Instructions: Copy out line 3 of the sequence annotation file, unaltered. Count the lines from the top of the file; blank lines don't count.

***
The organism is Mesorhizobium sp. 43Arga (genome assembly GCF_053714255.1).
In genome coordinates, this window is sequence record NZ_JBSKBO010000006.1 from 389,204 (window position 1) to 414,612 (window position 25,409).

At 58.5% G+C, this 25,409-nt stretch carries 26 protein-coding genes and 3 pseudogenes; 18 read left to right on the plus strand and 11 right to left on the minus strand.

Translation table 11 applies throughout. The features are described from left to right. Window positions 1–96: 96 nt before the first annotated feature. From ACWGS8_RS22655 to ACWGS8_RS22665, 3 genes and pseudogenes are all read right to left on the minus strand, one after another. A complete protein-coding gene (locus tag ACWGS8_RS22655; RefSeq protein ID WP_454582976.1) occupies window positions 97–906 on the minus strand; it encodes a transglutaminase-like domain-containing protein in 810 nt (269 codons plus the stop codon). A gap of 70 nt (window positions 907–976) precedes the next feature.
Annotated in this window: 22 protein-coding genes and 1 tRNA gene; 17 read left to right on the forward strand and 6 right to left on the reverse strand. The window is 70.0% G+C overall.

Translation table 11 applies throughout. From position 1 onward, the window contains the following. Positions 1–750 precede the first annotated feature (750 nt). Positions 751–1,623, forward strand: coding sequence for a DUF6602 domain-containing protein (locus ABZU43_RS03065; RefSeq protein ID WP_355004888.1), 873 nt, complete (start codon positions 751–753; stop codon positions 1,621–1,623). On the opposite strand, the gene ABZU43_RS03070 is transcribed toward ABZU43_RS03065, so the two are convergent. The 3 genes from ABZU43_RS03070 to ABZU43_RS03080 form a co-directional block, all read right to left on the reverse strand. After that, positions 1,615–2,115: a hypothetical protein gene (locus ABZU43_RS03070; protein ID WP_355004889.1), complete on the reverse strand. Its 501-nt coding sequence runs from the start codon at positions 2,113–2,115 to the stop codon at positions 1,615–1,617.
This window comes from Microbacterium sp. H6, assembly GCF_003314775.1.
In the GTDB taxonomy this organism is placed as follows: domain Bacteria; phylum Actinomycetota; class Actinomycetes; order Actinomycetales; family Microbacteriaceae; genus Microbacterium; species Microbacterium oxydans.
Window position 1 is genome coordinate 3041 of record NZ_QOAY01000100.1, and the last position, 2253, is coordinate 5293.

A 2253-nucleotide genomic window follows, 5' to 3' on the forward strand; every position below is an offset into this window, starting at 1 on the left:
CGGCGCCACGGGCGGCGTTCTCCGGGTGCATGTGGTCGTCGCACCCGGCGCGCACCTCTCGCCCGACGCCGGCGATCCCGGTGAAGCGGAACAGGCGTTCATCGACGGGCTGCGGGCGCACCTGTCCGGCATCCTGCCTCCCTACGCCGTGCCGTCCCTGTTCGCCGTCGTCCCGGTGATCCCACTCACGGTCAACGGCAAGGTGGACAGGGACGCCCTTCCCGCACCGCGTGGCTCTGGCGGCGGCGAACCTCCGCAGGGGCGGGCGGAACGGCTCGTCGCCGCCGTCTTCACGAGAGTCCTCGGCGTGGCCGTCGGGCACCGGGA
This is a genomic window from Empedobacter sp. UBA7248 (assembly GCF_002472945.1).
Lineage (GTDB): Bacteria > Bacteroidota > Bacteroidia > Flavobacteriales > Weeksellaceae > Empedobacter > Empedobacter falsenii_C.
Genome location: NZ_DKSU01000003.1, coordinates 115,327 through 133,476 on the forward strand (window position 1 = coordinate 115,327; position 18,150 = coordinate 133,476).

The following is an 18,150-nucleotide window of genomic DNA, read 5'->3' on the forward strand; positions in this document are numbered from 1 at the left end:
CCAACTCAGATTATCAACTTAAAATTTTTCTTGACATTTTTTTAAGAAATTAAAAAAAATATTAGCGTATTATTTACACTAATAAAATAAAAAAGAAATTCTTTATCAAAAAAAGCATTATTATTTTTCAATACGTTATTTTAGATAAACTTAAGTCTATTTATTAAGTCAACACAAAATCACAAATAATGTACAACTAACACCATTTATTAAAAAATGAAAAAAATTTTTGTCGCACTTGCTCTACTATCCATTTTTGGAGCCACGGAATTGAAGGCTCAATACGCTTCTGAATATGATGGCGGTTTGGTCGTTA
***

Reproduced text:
At 58.5% G+C, this 25,409-nt stretch carries 26 protein-coding genes and 3 pseudogenes; 18 read left to right on the plus strand and 11 right to left on the minus strand.